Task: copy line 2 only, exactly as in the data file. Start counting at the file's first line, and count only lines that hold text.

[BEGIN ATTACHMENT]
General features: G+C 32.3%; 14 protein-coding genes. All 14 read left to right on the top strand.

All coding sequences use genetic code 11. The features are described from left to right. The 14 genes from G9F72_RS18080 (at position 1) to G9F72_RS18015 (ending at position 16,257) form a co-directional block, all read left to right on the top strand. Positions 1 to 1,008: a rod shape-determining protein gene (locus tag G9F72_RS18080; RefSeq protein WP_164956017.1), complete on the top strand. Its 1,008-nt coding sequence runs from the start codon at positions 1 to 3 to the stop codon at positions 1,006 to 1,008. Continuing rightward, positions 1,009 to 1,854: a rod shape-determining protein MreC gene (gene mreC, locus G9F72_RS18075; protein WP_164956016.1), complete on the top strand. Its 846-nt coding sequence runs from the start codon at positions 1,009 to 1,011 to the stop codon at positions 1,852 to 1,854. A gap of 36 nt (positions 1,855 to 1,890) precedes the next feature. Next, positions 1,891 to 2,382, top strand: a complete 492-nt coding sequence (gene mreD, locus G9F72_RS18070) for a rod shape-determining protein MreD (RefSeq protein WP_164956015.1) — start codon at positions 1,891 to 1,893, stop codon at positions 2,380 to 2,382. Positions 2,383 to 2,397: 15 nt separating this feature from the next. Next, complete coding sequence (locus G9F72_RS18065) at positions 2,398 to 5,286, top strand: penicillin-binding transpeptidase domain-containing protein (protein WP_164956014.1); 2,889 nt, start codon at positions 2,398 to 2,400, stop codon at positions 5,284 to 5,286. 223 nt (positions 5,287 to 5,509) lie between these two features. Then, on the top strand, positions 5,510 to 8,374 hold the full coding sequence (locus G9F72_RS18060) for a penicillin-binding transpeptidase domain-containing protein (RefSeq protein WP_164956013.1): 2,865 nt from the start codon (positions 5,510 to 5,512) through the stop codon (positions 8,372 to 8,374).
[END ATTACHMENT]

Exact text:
All coding sequences use genetic code 11. The features are described from left to right. The 14 genes from G9F72_RS18080 (at position 1) to G9F72_RS18015 (ending at position 16,257) form a co-directional block, all read left to right on the top strand. Positions 1 to 1,008: a rod shape-determining protein gene (locus tag G9F72_RS18080; RefSeq protein WP_164956017.1), complete on the top strand. Its 1,008-nt coding sequence runs from the start codon at positions 1 to 3 to the stop codon at positions 1,006 to 1,008. Continuing rightward, positions 1,009 to 1,854: a rod shape-determining protein MreC gene (gene mreC, locus G9F72_RS18075; protein WP_164956016.1), complete on the top strand. Its 846-nt coding sequence runs from the start codon at positions 1,009 to 1,011 to the stop codon at positions 1,852 to 1,854. A gap of 36 nt (positions 1,855 to 1,890) precedes the next feature. Next, positions 1,891 to 2,382, top strand: a complete 492-nt coding sequence (gene mreD, locus G9F72_RS18070) for a rod shape-determining protein MreD (RefSeq protein WP_164956015.1) — start codon at positions 1,891 to 1,893, stop codon at positions 2,380 to 2,382. Positions 2,383 to 2,397: 15 nt separating this feature from the next. Next, complete coding sequence (locus G9F72_RS18065) at positions 2,398 to 5,286, top strand: penicillin-binding transpeptidase domain-containing protein (protein WP_164956014.1); 2,889 nt, start codon at positions 2,398 to 2,400, stop codon at positions 5,284 to 5,286. 223 nt (positions 5,287 to 5,509) lie between these two features. Then, on the top strand, positions 5,510 to 8,374 hold the full coding sequence (locus G9F72_RS18060) for a penicillin-binding transpeptidase domain-containing protein (RefSeq protein WP_164956013.1): 2,865 nt from the start codon (positions 5,510 to 5,512) through the stop codon (positions 8,372 to 8,374).